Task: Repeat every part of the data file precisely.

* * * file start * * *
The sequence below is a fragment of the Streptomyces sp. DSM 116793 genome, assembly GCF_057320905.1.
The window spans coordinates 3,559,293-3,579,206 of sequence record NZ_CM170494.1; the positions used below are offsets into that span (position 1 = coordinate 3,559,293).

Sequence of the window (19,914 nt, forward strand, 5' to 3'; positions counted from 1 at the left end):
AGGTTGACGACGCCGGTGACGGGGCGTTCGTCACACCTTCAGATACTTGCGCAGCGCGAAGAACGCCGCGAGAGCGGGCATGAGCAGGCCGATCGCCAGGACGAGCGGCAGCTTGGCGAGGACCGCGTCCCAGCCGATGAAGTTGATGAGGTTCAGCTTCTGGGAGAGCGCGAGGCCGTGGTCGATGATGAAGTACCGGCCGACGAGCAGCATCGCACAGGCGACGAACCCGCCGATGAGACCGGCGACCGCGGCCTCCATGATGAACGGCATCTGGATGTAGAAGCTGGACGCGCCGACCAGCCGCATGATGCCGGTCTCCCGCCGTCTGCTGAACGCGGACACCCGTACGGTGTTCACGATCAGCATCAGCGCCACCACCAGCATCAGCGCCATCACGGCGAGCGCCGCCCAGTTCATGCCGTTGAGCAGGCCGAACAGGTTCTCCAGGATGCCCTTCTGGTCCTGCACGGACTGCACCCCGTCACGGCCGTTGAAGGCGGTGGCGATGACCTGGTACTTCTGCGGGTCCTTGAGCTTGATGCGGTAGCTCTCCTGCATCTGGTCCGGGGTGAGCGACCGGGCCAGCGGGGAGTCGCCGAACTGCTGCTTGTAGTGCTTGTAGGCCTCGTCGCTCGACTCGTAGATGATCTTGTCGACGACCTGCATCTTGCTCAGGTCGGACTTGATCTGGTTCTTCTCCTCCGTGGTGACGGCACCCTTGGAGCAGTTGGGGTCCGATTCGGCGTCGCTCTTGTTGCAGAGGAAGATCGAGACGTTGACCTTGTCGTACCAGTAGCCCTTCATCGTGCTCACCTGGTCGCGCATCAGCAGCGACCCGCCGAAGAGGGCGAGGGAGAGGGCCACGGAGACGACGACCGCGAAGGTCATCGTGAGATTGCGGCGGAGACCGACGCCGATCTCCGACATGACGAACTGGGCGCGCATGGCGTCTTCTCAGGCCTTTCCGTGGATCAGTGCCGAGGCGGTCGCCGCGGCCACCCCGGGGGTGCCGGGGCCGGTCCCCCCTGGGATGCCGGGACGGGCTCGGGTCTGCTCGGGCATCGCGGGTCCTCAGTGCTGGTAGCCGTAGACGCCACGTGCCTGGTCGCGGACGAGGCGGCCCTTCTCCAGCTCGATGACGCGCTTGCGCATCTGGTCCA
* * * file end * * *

The sequence below is a fragment of the Streptomyces sp. DSM 116793 genome, assembly GCF_057320905.1.
The window spans coordinates 3,559,293-3,579,206 of sequence record NZ_CM170494.1; the positions used below are offsets into that span (position 1 = coordinate 3,559,293).

Sequence of the window (19,914 nt, forward strand, 5' to 3'; positions counted from 1 at the left end):
AGGTTGACGACGCCGGTGACGGGGCGTTCGTCACACCTTCAGATACTTGCGCAGCGCGAAGAACGCCGCGAGAGCGGGCATGAGCAGGCCGATCGCCAGGACGAGCGGCAGCTTGGCGAGGACCGCGTCCCAGCCGATGAAGTTGATGAGGTTCAGCTTCTGGGAGAGCGCGAGGCCGTGGTCGATGATGAAGTACCGGCCGACGAGCAGCATCGCACAGGCGACGAACCCGCCGATGAGACCGGCGACCGCGGCCTCCATGATGAACGGCATCTGGATGTAGAAGCTGGACGCGCCGACCAGCCGCATGATGCCGGTCTCCCGCCGTCTGCTGAACGCGGACACCCGTACGGTGTTCACGATCAGCATCAGCGCCACCACCAGCATCAGCGCCATCACGGCGAGCGCCGCCCAGTTCATGCCGTTGAGCAGGCCGAACAGGTTCTCCAGGATGCCCTTCTGGTCCTGCACGGACTGCACCCCGTCACGGCCGTTGAAGGCGGTGGCGATGACCTGGTACTTCTGCGGGTCCTTGAGCTTGATGCGGTAGCTCTCCTGCATCTGGTCCGGGGTGAGCGACCGGGCCAGCGGGGAGTCGCCGAACTGCTGCTTGTAGTGCTTGTAGGCCTCGTCGCTCGACTCGTAGATGATCTTGTCGACGACCTGCATCTTGCTCAGGTCGGACTTGATCTGGTTCTTCTCCTCCGTGGTGACGGCACCCTTGGAGCAGTTGGGGTCCGATTCGGCGTCGCTCTTGTTGCAGAGGAAGATCGAGACGTTGACCTTGTCGTACCAGTAGCCCTTCATCGTGCTCACCTGGTCGCGCATCAGCAGCGACCCGCCGAAGAGGGCGAGGGAGAGGGCCACGGAGACGACGACCGCGAAGGTCATCGTGAGATTGCGGCGGAGACCGACGCCGATCTCCGACATGACGAACTGGGCGCGCATGGCGTCTTCTCAGGCCTTTCCGTGGATCAGTGCCGAGGCGGTCGCCGCGGCCACCCCGGGGGTGCCGGGGCCGGTCCCCCCTGGGATGCCGGGACGGGCTCGGGTCTGCTCGGGCATCGCGGGTCCTCAGTGCTGGTAGCCGTAGACGCCACGTGCCTGGTCGCGGACGAGGCGGCCCTTCTCCAGCTCGATGACGCGCTTGCGCATCTGGTCCA